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Sparkline appearances in Google results
A few years ago I made prankish comparisons of Google results
for sparkline (a statistical graphic) with Andy Warhol (an artist).
Andy Warhol and sparkline ran about even.
Now, below are the Google results from searches today 2011 July 11, 2:10pm EDT:
Number of Google search results:
Steve Jobs 74,000,000
Andy Warhol 25,900,000
From their beginning around 1996, I wanted sparklines to be open source and in the
public domain. My benefit and great joy is to see sparklines widely used.
The Andy Warhol surge was partly facilitated by Google's introduction
of sparklines into their API data products in 2007.
And the recent surge was largely produced by the 2009 introduction
of sparklines into Microsoft's Excel 2010. I am grateful for that. Sparklines
also now appear in Mac Excel 2011:
-- Edward Tufte
Origin 8.5 sparklines
Origin, a first-rate program for scientific data analysis, introduced sparklines
into their product about 3 years ago.
Here are examples from their current sparkline module in Origin 8.5 which shows some
excellent sparklines used just like numbers and words in speadsheets.
-- Edward Tufte
Another way to calculate search results
I think you're selling sparklines short ;-)
The Steve Jobs search should be enclosed in quotes to exclude spurious Steve AND Jobs results. Similarly, Andy Warhol.
The revised results are:
"Steve Jobs" 54,300,000
"Andy Warhol" 24,400,000
(2:50am GMT, July 12, 2011)
ET comment: the Google results numbers jump around a lot for all kinds of mysterious
reasons (different Google servers? time of day? initial caps vs. lowercase in names?
Google tailoring search result to user profiles?).
-- Chris Pudney (email)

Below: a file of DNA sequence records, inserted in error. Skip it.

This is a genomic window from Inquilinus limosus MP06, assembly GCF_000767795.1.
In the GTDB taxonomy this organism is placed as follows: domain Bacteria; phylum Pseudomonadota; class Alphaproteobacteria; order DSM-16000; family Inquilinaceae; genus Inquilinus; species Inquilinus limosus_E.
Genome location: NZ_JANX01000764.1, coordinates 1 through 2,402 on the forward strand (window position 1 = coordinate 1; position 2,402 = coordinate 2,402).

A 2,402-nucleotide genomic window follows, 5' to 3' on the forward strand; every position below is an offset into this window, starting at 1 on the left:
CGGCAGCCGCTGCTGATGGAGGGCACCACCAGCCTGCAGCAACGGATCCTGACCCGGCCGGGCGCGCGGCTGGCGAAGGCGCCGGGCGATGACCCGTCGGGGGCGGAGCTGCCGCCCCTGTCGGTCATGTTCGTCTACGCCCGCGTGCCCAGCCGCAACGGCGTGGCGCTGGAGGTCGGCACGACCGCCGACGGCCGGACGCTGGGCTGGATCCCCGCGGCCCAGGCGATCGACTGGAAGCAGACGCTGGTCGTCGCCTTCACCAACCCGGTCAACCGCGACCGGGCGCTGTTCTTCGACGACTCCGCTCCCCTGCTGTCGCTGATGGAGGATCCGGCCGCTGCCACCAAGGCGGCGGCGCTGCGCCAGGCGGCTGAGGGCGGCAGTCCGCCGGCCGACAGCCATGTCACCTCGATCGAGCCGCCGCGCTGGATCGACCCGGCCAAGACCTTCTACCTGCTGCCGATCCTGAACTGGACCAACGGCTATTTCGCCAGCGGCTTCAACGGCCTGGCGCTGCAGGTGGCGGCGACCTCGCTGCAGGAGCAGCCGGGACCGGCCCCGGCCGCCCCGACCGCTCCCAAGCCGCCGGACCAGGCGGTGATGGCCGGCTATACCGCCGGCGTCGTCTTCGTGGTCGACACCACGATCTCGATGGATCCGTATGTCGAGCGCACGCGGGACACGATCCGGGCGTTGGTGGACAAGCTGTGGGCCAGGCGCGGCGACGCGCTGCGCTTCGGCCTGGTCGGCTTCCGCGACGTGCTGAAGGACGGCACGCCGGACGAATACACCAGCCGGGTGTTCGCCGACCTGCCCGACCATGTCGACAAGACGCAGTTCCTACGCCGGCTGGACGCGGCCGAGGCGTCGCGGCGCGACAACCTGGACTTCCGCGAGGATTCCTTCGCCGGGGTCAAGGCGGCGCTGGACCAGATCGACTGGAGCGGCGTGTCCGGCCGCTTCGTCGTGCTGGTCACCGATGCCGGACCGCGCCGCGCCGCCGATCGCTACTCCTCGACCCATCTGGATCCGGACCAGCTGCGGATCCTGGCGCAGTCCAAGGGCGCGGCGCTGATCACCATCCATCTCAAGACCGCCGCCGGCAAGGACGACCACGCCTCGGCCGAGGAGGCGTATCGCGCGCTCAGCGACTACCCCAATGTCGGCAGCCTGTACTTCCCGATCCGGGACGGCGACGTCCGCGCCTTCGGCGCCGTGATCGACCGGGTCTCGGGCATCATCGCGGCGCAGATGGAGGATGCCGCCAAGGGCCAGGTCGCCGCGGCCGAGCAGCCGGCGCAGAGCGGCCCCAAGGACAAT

Sparktweets on Twitter
"Sparktweets" on Twitter as happily described by Jason Kottke at http://kottke.org/11/05/twitter-sparklines
Skepticism about sparktweets from Than Tibbets at http://thanland.com/notes/regarding-those-sparktweets/
Than Tibbets rightly criticizes the Wall Street Journal sparktweets, but perhaps some sparktweets can be rescued.
My view: if you're doing Twitter, then sparktweets is about all you can do in regard to data graphics. So now and then a sparktweet will be better than nothing, but that's all it's better than (which is a short summary of Twitter in general, although is it amazing what now and then can be done in one 140-character sentence). Sparktweets are awfully low resolution and easily prone to data distortion. The solution: every sparktweet should be accompanied by the beginning and the ending number in the time sequence (which burns up 6 to 8 characters toward the 140 maximum, but with a great increase in data-presentation integrity). Sparktweets don't measure up to real sparklines, however.
A few of the examples shown by Jason Kottke have decent resolution. For example, this clever baseball win/loss summary by Stu Spivack (which alas has to fold the last 7 games onto the third and fourth lines):
-- Edward Tufte